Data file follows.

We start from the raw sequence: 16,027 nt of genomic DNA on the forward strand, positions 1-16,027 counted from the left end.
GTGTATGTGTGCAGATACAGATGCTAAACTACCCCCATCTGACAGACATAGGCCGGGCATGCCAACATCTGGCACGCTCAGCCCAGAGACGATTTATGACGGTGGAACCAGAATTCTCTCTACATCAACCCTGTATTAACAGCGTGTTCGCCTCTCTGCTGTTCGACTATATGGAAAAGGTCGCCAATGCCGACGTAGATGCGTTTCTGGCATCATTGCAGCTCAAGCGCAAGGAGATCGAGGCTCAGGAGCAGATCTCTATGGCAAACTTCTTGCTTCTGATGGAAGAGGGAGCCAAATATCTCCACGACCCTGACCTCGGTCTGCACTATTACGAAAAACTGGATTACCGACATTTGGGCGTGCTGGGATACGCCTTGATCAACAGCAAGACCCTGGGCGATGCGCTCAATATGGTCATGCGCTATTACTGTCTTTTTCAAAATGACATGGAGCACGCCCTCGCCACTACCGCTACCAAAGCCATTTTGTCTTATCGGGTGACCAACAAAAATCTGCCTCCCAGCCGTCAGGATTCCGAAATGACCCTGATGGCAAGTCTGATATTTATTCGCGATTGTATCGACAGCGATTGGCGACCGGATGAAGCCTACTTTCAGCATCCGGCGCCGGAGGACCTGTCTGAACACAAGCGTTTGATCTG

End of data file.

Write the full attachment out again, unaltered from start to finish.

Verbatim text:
We start from the raw sequence: 16,027 nt of genomic DNA on the forward strand, positions 1-16,027 counted from the left end.
GTGTATGTGTGCAGATACAGATGCTAAACTACCCCCATCTGACAGACATAGGCCGGGCATGCCAACATCTGGCACGCTCAGCCCAGAGACGATTTATGACGGTGGAACCAGAATTCTCTCTACATCAACCCTGTATTAACAGCGTGTTCGCCTCTCTGCTGTTCGACTATATGGAAAAGGTCGCCAATGCCGACGTAGATGCGTTTCTGGCATCATTGCAGCTCAAGCGCAAGGAGATCGAGGCTCAGGAGCAGATCTCTATGGCAAACTTCTTGCTTCTGATGGAAGAGGGAGCCAAATATCTCCACGACCCTGACCTCGGTCTGCACTATTACGAAAAACTGGATTACCGACATTTGGGCGTGCTGGGATACGCCTTGATCAACAGCAAGACCCTGGGCGATGCGCTCAATATGGTCATGCGCTATTACTGTCTTTTTCAAAATGACATGGAGCACGCCCTCGCCACTACCGCTACCAAAGCCATTTTGTCTTATCGGGTGACCAACAAAAATCTGCCTCCCAGCCGTCAGGATTCCGAAATGACCCTGATGGCAAGTCTGATATTTATTCGCGATTGTATCGACAGCGATTGGCGACCGGATGAAGCCTACTTTCAGCATCCGGCGCCGGAGGACCTGTCTGAACACAAGCGTTTGATCTG